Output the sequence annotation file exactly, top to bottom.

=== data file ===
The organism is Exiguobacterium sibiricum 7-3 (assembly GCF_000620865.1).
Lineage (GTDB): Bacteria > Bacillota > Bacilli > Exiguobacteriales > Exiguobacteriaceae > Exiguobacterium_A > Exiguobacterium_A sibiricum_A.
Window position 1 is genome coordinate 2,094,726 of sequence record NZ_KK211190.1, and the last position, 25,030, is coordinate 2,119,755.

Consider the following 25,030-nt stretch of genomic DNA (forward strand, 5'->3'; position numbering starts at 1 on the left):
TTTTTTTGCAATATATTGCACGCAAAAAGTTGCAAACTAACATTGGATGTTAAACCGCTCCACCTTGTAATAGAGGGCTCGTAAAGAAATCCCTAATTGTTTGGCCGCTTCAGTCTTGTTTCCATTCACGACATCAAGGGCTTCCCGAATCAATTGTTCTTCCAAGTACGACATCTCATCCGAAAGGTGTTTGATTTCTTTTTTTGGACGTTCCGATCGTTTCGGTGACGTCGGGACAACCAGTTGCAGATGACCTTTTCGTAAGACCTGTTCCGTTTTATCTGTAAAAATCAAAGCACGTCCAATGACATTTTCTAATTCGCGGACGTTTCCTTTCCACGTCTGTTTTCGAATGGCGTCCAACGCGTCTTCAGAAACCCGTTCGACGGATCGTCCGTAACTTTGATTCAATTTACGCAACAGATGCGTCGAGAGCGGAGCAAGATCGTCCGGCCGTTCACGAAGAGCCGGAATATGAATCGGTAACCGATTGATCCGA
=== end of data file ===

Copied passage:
The organism is Exiguobacterium sibiricum 7-3 (assembly GCF_000620865.1).
Lineage (GTDB): Bacteria > Bacillota > Bacilli > Exiguobacteriales > Exiguobacteriaceae > Exiguobacterium_A > Exiguobacterium_A sibiricum_A.
Window position 1 is genome coordinate 2,094,726 of sequence record NZ_KK211190.1, and the last position, 25,030, is coordinate 2,119,755.

Consider the following 25,030-nt stretch of genomic DNA (forward strand, 5'->3'; position numbering starts at 1 on the left):
TTTTTTTGCAATATATTGCACGCAAAAAGTTGCAAACTAACATTGGATGTTAAACCGCTCCACCTTGTAATAGAGGGCTCGTAAAGAAATCCCTAATTGTTTGGCCGCTTCAGTCTTGTTTCCATTCACGACATCAAGGGCTTCCCGAATCAATTGTTCTTCCAAGTACGACATCTCATCCGAAAGGTGTTTGATTTCTTTTTTTGGACGTTCCGATCGTTTCGGTGACGTCGGGACAACCAGTTGCAGATGACCTTTTCGTAAGACCTGTTCCGTTTTATCTGTAAAAATCAAAGCACGTCCAATGACATTTTCTAATTCGCGGACGTTTCCTTTCCACGTCTGTTTTCGAATGGCGTCCAACGCGTCTTCAGAAACCCGTTCGACGGATCGTCCGTAACTTTGATTCAATTTACGCAACAGATGCGTCGAGAGCGGAGCAAGATCGTCCGGCCGTTCACGAAGAGCCGGAATATGAATCGGTAACCGATTGATCCGA